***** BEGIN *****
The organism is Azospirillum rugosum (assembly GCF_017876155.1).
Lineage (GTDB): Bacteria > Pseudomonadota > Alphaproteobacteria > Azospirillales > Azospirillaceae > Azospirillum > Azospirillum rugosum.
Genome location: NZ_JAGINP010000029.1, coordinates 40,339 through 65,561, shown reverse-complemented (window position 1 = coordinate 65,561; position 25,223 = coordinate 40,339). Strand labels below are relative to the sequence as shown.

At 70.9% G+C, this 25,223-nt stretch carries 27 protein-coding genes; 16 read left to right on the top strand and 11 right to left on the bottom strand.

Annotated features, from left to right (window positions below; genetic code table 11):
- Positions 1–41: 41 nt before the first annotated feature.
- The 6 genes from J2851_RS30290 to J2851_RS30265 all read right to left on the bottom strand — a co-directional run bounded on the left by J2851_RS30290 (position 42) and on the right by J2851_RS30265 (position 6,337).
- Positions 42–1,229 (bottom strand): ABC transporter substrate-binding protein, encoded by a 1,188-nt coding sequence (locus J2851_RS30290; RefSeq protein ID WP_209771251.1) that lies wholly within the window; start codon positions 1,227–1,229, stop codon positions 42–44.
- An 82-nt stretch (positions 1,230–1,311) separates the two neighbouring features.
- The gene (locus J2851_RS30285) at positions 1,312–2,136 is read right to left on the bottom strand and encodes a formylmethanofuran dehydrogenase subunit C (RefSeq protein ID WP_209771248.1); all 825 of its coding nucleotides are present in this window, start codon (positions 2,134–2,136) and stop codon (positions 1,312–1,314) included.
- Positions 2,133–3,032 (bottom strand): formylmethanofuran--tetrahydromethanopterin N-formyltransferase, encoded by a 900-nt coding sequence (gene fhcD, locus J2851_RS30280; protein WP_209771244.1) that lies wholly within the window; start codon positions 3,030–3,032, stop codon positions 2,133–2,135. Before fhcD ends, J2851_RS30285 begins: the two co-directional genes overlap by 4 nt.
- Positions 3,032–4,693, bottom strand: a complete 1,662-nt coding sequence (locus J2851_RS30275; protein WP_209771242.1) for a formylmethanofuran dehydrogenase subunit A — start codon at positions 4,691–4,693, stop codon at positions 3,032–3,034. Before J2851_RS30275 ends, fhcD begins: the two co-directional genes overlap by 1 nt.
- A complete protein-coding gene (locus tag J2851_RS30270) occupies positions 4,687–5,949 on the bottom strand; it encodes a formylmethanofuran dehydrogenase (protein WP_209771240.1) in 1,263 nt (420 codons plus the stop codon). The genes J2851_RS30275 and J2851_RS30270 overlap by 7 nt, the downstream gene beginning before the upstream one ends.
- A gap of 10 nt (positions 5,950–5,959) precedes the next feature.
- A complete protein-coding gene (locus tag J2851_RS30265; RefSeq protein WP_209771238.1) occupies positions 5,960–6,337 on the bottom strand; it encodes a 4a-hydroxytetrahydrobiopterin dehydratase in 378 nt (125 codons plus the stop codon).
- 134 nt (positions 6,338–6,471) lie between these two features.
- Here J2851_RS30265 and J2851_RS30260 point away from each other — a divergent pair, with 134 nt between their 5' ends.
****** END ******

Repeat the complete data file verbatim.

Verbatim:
The organism is Azospirillum rugosum (assembly GCF_017876155.1).
Lineage (GTDB): Bacteria > Pseudomonadota > Alphaproteobacteria > Azospirillales > Azospirillaceae > Azospirillum > Azospirillum rugosum.
Genome location: NZ_JAGINP010000029.1, coordinates 40,339 through 65,561, shown reverse-complemented (window position 1 = coordinate 65,561; position 25,223 = coordinate 40,339). Strand labels below are relative to the sequence as shown.

At 70.9% G+C, this 25,223-nt stretch carries 27 protein-coding genes; 16 read left to right on the top strand and 11 right to left on the bottom strand.

Annotated features, from left to right (window positions below; genetic code table 11):
- Positions 1–41: 41 nt before the first annotated feature.
- The 6 genes from J2851_RS30290 to J2851_RS30265 all read right to left on the bottom strand — a co-directional run bounded on the left by J2851_RS30290 (position 42) and on the right by J2851_RS30265 (position 6,337).
- Positions 42–1,229 (bottom strand): ABC transporter substrate-binding protein, encoded by a 1,188-nt coding sequence (locus J2851_RS30290; RefSeq protein ID WP_209771251.1) that lies wholly within the window; start codon positions 1,227–1,229, stop codon positions 42–44.
- An 82-nt stretch (positions 1,230–1,311) separates the two neighbouring features.
- The gene (locus J2851_RS30285) at positions 1,312–2,136 is read right to left on the bottom strand and encodes a formylmethanofuran dehydrogenase subunit C (RefSeq protein ID WP_209771248.1); all 825 of its coding nucleotides are present in this window, start codon (positions 2,134–2,136) and stop codon (positions 1,312–1,314) included.
- Positions 2,133–3,032 (bottom strand): formylmethanofuran--tetrahydromethanopterin N-formyltransferase, encoded by a 900-nt coding sequence (gene fhcD, locus J2851_RS30280; protein WP_209771244.1) that lies wholly within the window; start codon positions 3,030–3,032, stop codon positions 2,133–2,135. Before fhcD ends, J2851_RS30285 begins: the two co-directional genes overlap by 4 nt.
- Positions 3,032–4,693, bottom strand: a complete 1,662-nt coding sequence (locus J2851_RS30275; protein WP_209771242.1) for a formylmethanofuran dehydrogenase subunit A — start codon at positions 4,691–4,693, stop codon at positions 3,032–3,034. Before J2851_RS30275 ends, fhcD begins: the two co-directional genes overlap by 1 nt.
- A complete protein-coding gene (locus tag J2851_RS30270) occupies positions 4,687–5,949 on the bottom strand; it encodes a formylmethanofuran dehydrogenase (protein WP_209771240.1) in 1,263 nt (420 codons plus the stop codon). The genes J2851_RS30275 and J2851_RS30270 overlap by 7 nt, the downstream gene beginning before the upstream one ends.
- A gap of 10 nt (positions 5,950–5,959) precedes the next feature.
- A complete protein-coding gene (locus tag J2851_RS30265; RefSeq protein WP_209771238.1) occupies positions 5,960–6,337 on the bottom strand; it encodes a 4a-hydroxytetrahydrobiopterin dehydratase in 378 nt (125 codons plus the stop codon).
- 134 nt (positions 6,338–6,471) lie between these two features.
- Here J2851_RS30265 and J2851_RS30260 point away from each other — a divergent pair, with 134 nt between their 5' ends.